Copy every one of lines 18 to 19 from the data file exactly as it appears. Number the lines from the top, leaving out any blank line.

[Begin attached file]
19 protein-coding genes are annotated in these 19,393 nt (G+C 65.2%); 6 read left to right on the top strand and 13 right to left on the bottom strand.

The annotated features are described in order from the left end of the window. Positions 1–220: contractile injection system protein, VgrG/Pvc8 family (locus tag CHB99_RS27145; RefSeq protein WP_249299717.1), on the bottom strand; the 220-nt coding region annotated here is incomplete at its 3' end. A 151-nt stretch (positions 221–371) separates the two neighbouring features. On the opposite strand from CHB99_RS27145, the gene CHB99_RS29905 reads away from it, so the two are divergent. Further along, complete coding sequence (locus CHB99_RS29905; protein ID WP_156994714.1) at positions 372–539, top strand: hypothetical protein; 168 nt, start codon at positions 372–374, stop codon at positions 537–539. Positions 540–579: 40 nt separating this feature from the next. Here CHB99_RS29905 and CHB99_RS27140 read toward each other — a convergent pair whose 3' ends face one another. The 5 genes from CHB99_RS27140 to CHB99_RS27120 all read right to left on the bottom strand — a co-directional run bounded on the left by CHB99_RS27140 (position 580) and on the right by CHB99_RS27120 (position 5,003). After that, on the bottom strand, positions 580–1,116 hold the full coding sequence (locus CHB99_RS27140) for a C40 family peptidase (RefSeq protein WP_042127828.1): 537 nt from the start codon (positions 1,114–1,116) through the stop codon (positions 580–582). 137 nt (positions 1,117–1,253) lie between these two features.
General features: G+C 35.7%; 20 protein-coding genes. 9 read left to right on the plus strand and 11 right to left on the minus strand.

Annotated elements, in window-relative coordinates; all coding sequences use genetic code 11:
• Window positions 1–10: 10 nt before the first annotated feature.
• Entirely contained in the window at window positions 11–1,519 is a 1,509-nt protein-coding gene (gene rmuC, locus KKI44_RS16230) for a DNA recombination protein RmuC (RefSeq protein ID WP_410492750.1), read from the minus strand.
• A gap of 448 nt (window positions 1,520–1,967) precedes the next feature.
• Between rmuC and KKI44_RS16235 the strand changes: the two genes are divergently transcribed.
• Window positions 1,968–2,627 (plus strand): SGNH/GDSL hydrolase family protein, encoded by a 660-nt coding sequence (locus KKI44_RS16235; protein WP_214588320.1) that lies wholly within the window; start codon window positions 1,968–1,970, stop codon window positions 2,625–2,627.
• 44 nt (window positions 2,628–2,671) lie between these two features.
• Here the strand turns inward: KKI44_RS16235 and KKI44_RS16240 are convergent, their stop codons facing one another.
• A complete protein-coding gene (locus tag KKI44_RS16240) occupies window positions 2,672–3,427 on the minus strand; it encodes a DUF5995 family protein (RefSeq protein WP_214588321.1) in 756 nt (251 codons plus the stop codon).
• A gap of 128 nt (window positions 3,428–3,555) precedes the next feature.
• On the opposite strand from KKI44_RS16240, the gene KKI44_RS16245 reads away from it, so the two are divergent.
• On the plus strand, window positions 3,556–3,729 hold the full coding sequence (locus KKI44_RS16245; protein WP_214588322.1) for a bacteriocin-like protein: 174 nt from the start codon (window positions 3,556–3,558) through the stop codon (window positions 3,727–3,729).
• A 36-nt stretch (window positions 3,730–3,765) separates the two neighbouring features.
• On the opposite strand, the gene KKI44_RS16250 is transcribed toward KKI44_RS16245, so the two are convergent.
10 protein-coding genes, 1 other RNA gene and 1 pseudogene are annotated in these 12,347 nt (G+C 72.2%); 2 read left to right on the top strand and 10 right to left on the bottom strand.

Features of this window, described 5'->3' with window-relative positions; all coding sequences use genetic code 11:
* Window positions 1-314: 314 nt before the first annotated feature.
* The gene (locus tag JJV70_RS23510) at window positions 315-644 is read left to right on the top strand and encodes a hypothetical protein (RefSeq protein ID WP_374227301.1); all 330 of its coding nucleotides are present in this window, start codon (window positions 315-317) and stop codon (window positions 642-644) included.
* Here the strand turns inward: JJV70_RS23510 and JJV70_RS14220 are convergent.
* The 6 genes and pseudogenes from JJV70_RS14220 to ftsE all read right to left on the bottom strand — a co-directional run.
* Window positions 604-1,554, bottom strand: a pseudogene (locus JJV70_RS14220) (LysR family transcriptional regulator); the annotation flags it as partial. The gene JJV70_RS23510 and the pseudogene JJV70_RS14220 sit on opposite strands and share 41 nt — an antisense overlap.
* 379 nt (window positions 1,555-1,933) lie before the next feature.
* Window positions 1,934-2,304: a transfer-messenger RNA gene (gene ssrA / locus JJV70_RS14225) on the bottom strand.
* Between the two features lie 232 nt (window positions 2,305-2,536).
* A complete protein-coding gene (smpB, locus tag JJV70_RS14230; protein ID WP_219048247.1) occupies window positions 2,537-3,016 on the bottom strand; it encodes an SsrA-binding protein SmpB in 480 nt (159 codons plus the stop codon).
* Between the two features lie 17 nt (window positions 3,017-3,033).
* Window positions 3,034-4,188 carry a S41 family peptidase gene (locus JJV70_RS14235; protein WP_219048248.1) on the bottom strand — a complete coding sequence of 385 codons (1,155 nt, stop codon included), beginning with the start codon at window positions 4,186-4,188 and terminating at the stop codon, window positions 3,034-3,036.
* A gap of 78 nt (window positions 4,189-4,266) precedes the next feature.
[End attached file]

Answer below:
10 protein-coding genes, 1 other RNA gene and 1 pseudogene are annotated in these 12,347 nt (G+C 72.2%); 2 read left to right on the top strand and 10 right to left on the bottom strand.

Features of this window, described 5'->3' with window-relative positions; all coding sequences use genetic code 11: